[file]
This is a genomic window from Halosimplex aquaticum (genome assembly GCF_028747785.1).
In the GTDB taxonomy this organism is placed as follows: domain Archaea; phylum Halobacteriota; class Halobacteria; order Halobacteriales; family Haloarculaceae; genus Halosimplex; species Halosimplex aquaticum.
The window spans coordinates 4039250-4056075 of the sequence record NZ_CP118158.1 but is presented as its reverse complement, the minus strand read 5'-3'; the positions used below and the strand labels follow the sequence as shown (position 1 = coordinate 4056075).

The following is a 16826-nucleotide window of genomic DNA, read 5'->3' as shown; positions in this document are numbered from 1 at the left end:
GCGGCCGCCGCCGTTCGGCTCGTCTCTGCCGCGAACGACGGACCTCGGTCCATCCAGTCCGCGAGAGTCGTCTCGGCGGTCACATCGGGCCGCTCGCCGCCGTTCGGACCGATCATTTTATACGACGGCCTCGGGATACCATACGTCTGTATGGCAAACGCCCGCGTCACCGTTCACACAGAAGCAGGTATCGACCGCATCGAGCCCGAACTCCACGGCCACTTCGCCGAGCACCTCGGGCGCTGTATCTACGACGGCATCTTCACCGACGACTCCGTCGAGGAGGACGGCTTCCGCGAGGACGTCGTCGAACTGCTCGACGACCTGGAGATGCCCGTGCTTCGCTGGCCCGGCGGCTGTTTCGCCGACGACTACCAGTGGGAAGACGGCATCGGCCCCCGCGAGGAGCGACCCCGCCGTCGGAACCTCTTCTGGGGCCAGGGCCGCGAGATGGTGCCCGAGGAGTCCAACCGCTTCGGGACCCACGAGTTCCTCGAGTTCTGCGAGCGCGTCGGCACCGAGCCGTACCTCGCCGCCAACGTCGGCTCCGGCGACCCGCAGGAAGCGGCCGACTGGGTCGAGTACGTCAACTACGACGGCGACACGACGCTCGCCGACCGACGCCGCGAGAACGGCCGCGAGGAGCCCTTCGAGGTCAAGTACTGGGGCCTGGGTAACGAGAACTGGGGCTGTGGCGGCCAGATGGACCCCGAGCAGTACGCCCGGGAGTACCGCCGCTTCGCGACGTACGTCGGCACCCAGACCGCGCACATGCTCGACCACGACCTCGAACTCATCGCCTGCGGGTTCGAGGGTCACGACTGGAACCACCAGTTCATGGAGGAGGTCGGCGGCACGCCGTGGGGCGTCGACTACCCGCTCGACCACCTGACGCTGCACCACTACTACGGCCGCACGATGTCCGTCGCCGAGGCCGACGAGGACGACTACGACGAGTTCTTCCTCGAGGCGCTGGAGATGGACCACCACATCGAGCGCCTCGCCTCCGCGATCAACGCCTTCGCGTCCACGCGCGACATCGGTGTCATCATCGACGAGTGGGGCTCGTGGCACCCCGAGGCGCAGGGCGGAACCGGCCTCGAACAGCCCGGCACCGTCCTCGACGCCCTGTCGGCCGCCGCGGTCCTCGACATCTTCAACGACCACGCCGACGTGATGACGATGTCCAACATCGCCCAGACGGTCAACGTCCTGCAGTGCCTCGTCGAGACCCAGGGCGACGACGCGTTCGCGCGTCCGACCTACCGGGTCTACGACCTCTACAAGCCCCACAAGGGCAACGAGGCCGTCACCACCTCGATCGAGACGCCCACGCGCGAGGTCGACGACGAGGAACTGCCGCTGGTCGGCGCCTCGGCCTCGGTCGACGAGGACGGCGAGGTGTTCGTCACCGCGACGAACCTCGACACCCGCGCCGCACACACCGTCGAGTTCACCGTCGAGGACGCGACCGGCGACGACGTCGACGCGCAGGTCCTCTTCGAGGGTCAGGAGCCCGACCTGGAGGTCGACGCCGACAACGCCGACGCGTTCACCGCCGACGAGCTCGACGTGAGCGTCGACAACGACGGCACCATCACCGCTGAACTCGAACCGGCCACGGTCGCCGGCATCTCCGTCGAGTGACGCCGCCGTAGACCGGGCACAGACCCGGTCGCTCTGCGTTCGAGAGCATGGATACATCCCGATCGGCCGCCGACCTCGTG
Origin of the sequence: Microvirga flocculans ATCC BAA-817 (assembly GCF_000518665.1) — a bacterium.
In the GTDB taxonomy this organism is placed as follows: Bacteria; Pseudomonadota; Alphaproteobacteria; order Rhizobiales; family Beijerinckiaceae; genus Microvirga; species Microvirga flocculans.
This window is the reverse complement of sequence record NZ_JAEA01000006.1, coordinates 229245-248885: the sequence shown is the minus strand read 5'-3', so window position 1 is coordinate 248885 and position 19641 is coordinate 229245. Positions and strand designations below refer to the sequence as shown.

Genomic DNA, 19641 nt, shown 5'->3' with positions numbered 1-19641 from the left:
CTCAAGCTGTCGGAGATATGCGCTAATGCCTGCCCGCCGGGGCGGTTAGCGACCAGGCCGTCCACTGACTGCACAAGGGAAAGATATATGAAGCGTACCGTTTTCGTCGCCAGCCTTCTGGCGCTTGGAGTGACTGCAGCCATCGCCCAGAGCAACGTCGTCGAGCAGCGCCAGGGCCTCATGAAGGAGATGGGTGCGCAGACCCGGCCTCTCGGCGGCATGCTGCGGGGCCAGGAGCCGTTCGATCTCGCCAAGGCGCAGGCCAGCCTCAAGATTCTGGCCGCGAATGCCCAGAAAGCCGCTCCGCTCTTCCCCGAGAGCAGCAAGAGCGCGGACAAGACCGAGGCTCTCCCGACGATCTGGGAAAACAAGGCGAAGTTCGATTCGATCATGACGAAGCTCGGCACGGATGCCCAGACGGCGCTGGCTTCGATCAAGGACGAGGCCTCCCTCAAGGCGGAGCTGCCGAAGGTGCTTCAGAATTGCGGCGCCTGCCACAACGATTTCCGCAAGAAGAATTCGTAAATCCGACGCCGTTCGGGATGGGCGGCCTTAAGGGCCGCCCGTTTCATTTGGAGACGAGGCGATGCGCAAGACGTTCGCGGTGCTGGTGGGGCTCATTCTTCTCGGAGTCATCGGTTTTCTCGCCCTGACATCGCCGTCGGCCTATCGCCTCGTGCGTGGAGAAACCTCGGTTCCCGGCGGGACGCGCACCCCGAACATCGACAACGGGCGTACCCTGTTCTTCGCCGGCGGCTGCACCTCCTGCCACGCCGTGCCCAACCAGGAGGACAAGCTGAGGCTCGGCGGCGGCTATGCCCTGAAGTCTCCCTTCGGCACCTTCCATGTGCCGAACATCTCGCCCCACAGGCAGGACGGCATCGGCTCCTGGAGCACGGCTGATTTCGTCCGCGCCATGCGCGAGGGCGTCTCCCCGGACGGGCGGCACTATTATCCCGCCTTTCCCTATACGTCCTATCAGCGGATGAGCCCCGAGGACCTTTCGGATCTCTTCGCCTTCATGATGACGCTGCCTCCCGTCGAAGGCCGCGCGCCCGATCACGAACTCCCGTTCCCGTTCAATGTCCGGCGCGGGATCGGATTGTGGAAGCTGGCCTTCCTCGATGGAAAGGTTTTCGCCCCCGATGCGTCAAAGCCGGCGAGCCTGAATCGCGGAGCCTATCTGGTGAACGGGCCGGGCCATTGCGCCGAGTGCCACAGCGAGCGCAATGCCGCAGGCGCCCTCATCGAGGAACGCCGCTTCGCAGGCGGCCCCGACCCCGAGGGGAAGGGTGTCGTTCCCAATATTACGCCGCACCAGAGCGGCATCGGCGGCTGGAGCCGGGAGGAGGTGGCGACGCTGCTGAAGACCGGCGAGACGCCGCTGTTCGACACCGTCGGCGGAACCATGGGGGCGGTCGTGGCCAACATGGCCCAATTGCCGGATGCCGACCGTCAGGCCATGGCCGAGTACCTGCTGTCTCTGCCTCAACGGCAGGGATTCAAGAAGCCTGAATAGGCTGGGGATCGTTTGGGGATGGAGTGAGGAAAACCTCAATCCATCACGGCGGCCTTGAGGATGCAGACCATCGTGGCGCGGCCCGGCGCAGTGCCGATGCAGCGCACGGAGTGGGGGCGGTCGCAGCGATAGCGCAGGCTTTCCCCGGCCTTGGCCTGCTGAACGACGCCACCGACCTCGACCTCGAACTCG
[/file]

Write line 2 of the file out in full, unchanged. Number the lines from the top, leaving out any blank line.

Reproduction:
In the GTDB taxonomy this organism is placed as follows: domain Archaea; phylum Halobacteriota; class Halobacteria; order Halobacteriales; family Haloarculaceae; genus Halosimplex; species Halosimplex aquaticum.